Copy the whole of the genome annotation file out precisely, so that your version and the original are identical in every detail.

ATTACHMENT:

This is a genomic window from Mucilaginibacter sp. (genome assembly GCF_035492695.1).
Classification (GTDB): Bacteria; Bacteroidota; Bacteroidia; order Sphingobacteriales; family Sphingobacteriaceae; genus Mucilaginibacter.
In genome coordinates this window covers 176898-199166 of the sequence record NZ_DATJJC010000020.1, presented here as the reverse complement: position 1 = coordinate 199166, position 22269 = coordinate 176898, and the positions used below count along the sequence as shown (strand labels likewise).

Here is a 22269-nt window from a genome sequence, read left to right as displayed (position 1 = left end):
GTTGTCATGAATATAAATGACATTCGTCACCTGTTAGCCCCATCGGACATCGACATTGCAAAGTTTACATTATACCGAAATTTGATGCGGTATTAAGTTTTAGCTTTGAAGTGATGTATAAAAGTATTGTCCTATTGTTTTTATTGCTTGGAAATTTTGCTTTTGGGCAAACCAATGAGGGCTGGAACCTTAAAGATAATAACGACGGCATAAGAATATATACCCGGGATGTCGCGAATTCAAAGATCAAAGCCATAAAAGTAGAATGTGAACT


This is a genomic window from Mucilaginibacter sp. (genome assembly GCF_035492695.1).
Classification (GTDB): Bacteria; Bacteroidota; Bacteroidia; order Sphingobacteriales; family Sphingobacteriaceae; genus Mucilaginibacter.
In genome coordinates this window covers 176898-199166 of the sequence record NZ_DATJJC010000020.1, presented here as the reverse complement: position 1 = coordinate 199166, position 22269 = coordinate 176898, and the positions used below count along the sequence as shown (strand labels likewise).

Here is a 22269-nt window from a genome sequence, read left to right as displayed (position 1 = left end):
GTTGTCATGAATATAAATGACATTCGTCACCTGTTAGCCCCATCGGACATCGACATTGCAAAGTTTACATTATACCGAAATTTGATGCGGTATTAAGTTTTAGCTTTGAAGTGATGTATAAAAGTATTGTCCTATTGTTTTTATTGCTTGGAAATTTTGCTTTTGGGCAAACCAATGAGGGCTGGAACCTTAAAGATAATAACGACGGCATAAGAATATATACCCGGGATGTCGCGAATTCAAAGATCAAAGCCATAAAAGTAGAATGTGAACT